President of Royal Society Called a Liar by former Chancellor of Exchequer
Lord Nigel Lawson, Chancellor in Prime Minister Margaret Thatcher’s government in the 1980’s, issues a public statement that Sir Paul Nurse, the President of the Royal Society, is a global warming liar.
In his boldest attack yet on the frontman of Britain’s crumbling climate alarmist establishment Lord Lawson has thrown down a gauntlet that Nurse is not likely to pick up. Lawson, former holder of the second highest office of government, has responded to Paul Nurse’s wild accusations that Lawson was cherrypicking data when he stated that global temperatures have been flatlining for 17 years. Lawson’s open letter published by the Global Warming Policy Foundation (February, 27, 2013) where Lawson is Chairman, states:
“You [Nurse] claim that I “would choose two points and say ‘look, no warming’s taking place’, knowing that all the other points that you chose in the 20 years around it would not support his case”. That is a lie.”
Sir Paul Nurse, who won the 2001 Nobel Prize in Physiology/Medicine, is described in the letter as more a “shop steward for some kind of scientists’ closed shop” rather than the figurehead of Britain’s most prestigious science body.
As the man who handled Britain’s purse strings for the better part of a decade Lawson is a shrewd number cruncher. But in this case it doesn’t need a chief finance minister or a Nobel scientist to be able to read the glaringly obvious evidence from the global temperature charts. Even Rajendra Pachauri, the head of the UN’s Intergovernmental Panel on Climate Change (IPCC), can’t bring comfort to the ailing Nurse on this one. Only last week the IPCC’s climate change chief even acknowledged there is a 17-year pause in global temperature rises, confirmed recently by Britain’s Met Office. Will the IPCC and Met Office also be accused by the irate President of the Royal Society of “cherry picking?”
Meanwhile the very latest peer-reviewed science from the Global and Planetary Journal shows no relationship at all between carbon dioxide and Earth’s temperatures.
Gaffe-prone Sir Paul, who took on the presidency of the Royal Society on 1 December 2010 for a five-year term, has form in making outlandish and untrue statements about climate science. On matters global warming the evidence does appear to back Lawson’s suggestion that the Royal Society has sullied it’s once unimpeachable reputation for objectivity. An avid promoter of climate alarmism, Nurse even appeared in a BBC ‘Horizon’ documentary attacking skeptics of his political cause.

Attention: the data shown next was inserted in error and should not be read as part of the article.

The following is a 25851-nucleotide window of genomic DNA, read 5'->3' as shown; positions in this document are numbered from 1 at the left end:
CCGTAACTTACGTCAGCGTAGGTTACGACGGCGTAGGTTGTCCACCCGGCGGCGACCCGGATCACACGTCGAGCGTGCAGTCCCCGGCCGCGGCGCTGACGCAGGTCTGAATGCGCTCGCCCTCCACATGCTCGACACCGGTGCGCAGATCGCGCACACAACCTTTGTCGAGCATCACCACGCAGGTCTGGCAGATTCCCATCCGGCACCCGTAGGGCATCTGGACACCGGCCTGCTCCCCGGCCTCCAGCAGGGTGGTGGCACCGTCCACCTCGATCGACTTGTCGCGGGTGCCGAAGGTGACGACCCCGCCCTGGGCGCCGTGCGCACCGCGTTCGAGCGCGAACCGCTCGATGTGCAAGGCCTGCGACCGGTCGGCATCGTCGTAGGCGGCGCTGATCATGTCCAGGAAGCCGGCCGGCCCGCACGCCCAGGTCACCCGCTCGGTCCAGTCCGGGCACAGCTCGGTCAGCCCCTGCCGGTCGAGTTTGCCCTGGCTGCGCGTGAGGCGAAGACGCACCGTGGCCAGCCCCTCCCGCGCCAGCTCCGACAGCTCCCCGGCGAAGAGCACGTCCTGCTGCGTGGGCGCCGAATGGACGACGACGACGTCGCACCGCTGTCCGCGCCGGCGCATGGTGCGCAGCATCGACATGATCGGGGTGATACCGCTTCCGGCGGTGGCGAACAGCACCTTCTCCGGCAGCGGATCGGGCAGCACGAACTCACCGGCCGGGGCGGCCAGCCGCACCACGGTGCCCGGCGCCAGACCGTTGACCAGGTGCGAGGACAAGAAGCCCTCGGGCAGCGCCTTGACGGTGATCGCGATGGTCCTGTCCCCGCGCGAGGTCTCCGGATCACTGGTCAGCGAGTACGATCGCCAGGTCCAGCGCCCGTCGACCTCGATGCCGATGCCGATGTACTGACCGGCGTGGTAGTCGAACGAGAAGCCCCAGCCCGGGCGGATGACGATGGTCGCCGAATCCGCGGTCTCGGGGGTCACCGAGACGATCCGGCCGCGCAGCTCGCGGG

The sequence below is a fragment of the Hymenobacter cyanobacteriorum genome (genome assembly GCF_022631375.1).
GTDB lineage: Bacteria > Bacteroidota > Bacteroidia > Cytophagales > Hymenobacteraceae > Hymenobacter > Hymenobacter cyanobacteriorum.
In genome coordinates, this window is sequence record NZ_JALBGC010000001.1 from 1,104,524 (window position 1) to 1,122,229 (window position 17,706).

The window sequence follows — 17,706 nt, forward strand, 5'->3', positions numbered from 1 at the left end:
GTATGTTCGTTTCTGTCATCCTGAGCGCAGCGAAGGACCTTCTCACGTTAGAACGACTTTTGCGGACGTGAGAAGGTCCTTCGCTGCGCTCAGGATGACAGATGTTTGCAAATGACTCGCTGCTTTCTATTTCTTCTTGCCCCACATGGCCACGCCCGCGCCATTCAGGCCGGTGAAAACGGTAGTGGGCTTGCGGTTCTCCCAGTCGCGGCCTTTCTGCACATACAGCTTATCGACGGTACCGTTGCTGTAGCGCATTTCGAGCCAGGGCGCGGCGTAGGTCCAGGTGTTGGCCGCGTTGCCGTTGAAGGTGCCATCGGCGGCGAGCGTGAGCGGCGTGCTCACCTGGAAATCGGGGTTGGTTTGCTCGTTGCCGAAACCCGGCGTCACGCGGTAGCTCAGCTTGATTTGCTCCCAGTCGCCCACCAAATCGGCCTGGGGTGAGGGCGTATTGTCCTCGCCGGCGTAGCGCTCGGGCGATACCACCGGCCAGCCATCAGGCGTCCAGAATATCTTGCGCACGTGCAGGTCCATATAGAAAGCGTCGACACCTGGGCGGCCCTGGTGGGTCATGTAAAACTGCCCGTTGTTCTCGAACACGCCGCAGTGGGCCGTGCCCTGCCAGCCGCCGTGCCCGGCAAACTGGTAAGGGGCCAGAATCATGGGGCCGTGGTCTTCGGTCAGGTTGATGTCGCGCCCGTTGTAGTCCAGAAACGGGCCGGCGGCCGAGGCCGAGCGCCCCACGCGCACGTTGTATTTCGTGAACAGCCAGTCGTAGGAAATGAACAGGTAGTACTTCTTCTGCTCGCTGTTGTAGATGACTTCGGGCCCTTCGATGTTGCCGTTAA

For the ‘Science Under Attack’ program Nurse teamed up with a NASA computer modeler, Dr Robert Bindschadler, (not a climate scientist) and together they made the fraudulent claim that humans produce seven times more atmospheric carbon dioxide than nature (the truth is human CO2 emissions are only 3 per cent of all CO2 emitted). Bindschadler was later forced to retract and apologize for the “error.”
Nonetheless, Nurse justifies his zealous advocacy by declaring that scientific leaders “have a responsibility to expose the bunkum.” But then the hapless Nobel laureate contradicts himself by saying skeptic scientists are “treating scientific discussion as if it were political debate.”
No less than 43 fellows of the Royal Society have expressed their deep concerns that the institution has fallen into the trap of becoming a political mouthpiece for a privileged elite, and Nurse is not the only villain. Under its two previous presidents, Lord May and Lord Rees, the Royal Society was accused of much the same. While another leading UK science body, the Institute of Physics, has similarly been tarnished by accusations of political bias.
A key point often made by Lawson is that the role of scientists is to gather the evidence and present it to policymakers and it ill behoves the scientists to then interfere. As Lawson correctly pointed out, it is the job of policymakers to make the policy and the scientists to do the science.
Repeatedly, Sir Paul has gone on record denouncing skeptics of the man-made global warming narrative declaring his opponents were using rhetorical tricks rather than logic. “We need to emphasize why the scientific process is such a reliable generator of knowledge with its respect for evidence, for skepticism, for consistency of approach, for the constant testing of ideas,” wrote Nurse.
As Stephen Hawking said, “A theory is a good theory if it satisfies two requirements: It must accurately describe a large class of observations on the basis of a model that contains only a few arbitrary elements, and it must make definite predictions about the results of future observations.” Man-made climate change fails on both counts. Clearly, a Nobel Prize in one science discipline is proven to be no qualification to pontificate on another.